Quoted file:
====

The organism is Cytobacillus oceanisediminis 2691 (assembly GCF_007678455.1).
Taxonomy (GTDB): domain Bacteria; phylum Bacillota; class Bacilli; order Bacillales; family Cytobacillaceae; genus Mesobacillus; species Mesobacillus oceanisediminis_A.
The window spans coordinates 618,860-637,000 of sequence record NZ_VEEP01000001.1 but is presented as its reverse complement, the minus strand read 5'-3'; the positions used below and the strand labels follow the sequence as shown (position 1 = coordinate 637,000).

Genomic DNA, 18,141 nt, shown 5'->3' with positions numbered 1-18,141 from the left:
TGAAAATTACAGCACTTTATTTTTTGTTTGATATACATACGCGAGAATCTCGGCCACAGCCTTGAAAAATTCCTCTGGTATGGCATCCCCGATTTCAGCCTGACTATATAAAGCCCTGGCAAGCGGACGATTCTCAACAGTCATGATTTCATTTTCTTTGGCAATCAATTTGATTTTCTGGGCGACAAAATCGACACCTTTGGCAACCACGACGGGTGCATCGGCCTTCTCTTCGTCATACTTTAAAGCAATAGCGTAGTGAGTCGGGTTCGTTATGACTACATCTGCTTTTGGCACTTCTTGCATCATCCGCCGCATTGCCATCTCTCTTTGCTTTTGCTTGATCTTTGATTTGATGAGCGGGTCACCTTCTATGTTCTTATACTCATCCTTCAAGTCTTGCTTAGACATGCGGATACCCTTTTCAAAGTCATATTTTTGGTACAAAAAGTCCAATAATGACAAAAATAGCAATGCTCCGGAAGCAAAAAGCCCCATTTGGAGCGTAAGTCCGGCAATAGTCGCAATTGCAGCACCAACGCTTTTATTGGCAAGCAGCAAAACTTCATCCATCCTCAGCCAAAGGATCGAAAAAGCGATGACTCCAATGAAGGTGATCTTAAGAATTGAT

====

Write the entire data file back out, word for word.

The organism is Cytobacillus oceanisediminis 2691 (assembly GCF_007678455.1).
Taxonomy (GTDB): domain Bacteria; phylum Bacillota; class Bacilli; order Bacillales; family Cytobacillaceae; genus Mesobacillus; species Mesobacillus oceanisediminis_A.
The window spans coordinates 618,860-637,000 of sequence record NZ_VEEP01000001.1 but is presented as its reverse complement, the minus strand read 5'-3'; the positions used below and the strand labels follow the sequence as shown (position 1 = coordinate 637,000).

Genomic DNA, 18,141 nt, shown 5'->3' with positions numbered 1-18,141 from the left:
TGAAAATTACAGCACTTTATTTTTTGTTTGATATACATACGCGAGAATCTCGGCCACAGCCTTGAAAAATTCCTCTGGTATGGCATCCCCGATTTCAGCCTGACTATATAAAGCCCTGGCAAGCGGACGATTCTCAACAGTCATGATTTCATTTTCTTTGGCAATCAATTTGATTTTCTGGGCGACAAAATCGACACCTTTGGCAACCACGACGGGTGCATCGGCCTTCTCTTCGTCATACTTTAAAGCAATAGCGTAGTGAGTCGGGTTCGTTATGACTACATCTGCTTTTGGCACTTCTTGCATCATCCGCCGCATTGCCATCTCTCTTTGCTTTTGCTTGATCTTTGATTTGATGAGCGGGTCACCTTCTATGTTCTTATACTCATCCTTCAAGTCTTGCTTAGACATGCGGATACCCTTTTCAAAGTCATATTTTTGGTACAAAAAGTCCAATAATGACAAAAATAGCAATGCTCCGGAAGCAAAAAGCCCCATTTGGAGCGTAAGTCCGGCAATAGTCGCAATTGCAGCACCAACGCTTTTATTGGCAAGCAGCAAAACTTCATCCATCCTCAGCCAAAGGATCGAAAAAGCGATGACTCCAATGAAGGTGATCTTAAGAATTGAT